Shoppers use mobile payment apps this holiday season

SAN MATEO, Calif. (KGO) -- Cash, credit, or debit? This holiday season there's a new way to pay -- by using your smartphone. The technology, however, is still very new. So don't be surprised if you encounter a few bumps.

As retailers swipe card after card, every so often, a shopper shows up with a mobile payment app. Sometimes it even surprises the clerks.

"I found out through watching a customer use it," said Toys "R" Us cashier Maya Dababo. "So I just started using it myself."

Now, Dababo is hooked on Apple Pay.

"The fact that I don't have to actually carry my card," she said. "I mean, I usually forget my wallet in the car."

Indeed, Toys "R" Us takes almost every kind of mobile payment.

"We're supporting Google, we're supporting Apple," said Toys "R" Us store manager John Eikenmeyer. "Right now it's kind of a fledgling industry. We're not seeing a lot of payments. This time next year, we anticipate a lot of growth in that area."

Customers seem to like Apple Pay.

"It's convenience," explained iPhone 6 owner Ryan Yee. "Don't have to take out my wallet, just bust out my phone and it works."

But for Android, VentureBeat writer Mark Sullivan says the much older Google Wallet works at a lot of the same stores.

"Actually, Apple Pay and Google Wallet work very similarly," he said.

But tapping your phone to pay doesn't work everywhere. In fact, at some of the nation's biggest retailers -- Target, Best Buy, Walmart -- you can't use Apple Pay or Google Wallet. And that's not an accident.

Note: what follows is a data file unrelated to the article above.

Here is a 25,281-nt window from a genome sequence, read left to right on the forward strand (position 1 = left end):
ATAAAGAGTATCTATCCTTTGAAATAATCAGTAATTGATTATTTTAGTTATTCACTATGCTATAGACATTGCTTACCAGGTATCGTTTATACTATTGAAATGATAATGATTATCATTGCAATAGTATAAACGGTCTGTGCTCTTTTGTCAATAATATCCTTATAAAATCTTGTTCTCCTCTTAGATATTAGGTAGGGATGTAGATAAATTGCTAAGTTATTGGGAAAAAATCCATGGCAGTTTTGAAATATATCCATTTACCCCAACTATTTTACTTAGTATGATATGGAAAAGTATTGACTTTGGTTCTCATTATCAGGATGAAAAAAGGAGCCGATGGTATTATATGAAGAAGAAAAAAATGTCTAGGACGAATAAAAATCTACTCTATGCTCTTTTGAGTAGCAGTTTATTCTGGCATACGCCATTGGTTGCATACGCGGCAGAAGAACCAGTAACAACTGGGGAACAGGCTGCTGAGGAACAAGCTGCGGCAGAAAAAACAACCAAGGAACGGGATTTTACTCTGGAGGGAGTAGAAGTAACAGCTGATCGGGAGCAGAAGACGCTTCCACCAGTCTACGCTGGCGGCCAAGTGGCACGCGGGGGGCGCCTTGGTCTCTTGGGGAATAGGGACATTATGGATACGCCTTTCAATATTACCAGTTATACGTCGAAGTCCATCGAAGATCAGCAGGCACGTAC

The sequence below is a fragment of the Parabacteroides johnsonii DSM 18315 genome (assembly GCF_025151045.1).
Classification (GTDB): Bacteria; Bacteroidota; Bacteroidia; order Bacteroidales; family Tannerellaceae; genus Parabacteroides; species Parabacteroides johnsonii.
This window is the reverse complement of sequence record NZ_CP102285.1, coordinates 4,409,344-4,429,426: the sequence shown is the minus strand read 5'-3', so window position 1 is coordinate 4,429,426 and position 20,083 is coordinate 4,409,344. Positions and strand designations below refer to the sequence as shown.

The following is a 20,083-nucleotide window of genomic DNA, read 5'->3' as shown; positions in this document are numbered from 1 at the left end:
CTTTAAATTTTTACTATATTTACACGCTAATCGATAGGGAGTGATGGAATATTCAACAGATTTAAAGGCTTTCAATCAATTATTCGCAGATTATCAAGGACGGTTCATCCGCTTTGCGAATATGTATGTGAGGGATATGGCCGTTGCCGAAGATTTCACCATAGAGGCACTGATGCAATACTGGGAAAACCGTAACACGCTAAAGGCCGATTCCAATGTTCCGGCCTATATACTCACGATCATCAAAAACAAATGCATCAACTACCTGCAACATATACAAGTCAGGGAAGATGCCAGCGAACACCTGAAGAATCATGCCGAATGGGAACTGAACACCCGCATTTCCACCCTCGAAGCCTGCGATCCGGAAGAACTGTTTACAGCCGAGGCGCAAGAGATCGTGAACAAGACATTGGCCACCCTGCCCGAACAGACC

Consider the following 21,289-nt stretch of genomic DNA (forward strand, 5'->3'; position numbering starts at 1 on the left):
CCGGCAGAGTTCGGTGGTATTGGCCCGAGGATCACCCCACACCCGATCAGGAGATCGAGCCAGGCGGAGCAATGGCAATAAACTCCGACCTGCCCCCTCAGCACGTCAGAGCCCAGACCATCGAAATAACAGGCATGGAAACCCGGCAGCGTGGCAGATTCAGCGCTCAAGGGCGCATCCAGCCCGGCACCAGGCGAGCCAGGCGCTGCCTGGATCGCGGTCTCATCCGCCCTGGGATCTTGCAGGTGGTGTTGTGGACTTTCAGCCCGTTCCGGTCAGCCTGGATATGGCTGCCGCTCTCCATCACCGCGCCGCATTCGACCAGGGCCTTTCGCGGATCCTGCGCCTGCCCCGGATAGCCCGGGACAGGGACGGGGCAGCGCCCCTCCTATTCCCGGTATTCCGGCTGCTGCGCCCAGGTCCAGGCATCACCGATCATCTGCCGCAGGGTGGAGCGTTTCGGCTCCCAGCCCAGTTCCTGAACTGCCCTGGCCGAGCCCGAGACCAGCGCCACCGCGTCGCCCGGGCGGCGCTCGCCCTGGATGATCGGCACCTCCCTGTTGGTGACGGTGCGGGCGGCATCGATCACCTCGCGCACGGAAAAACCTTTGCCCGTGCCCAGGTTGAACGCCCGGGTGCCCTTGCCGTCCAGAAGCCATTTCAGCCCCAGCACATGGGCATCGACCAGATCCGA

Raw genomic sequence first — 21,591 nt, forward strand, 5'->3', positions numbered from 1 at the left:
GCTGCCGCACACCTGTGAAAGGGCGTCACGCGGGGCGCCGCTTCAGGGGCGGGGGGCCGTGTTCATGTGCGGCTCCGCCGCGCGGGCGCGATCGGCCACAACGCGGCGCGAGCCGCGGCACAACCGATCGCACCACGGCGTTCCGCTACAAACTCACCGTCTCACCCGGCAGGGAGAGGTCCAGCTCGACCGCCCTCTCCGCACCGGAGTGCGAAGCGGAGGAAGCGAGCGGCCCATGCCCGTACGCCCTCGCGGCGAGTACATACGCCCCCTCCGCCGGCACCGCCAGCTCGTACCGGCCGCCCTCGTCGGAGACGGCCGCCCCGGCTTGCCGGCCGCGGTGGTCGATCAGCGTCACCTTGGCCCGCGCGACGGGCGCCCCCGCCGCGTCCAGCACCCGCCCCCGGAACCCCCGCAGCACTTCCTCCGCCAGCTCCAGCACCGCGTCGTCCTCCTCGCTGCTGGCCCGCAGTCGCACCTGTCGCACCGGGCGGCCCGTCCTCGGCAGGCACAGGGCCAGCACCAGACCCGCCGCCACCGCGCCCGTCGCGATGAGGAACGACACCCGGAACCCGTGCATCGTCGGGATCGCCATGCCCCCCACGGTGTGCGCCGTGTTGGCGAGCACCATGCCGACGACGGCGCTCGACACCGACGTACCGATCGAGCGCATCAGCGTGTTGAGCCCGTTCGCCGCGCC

Notice that Target has the same credit card terminals as Toys "R" Us.

"They're doing it on a software level and blocking it from working that way," said Sullivan.

The VentureBeat writer says those retailers are backing another payment app called CurrentC. And they've all agreed not to support the competition.

"I'm not exactly too thrilled about it, because of the fact that they are blocking a very progressive and new way of paying for things," said shopper George Bonvanie.

The decision could be financial. Sullivan says CurrentC draws straight from your bank account.

"They're making it so the merchants don't have to pay the credit card fee," Sullivan said. "The two percent to three percent transaction fee that they hate,"

They'll try to make it worth your while by integrating coupons and loyalty cards right into the app. There may be only one winner.

"It's gonna be a bit of a headache if you have 10 different wallets on your phone," Sullivan said.

CurrentC launches next year around the same time as the Apple Watch, which also supports Apple Pay.
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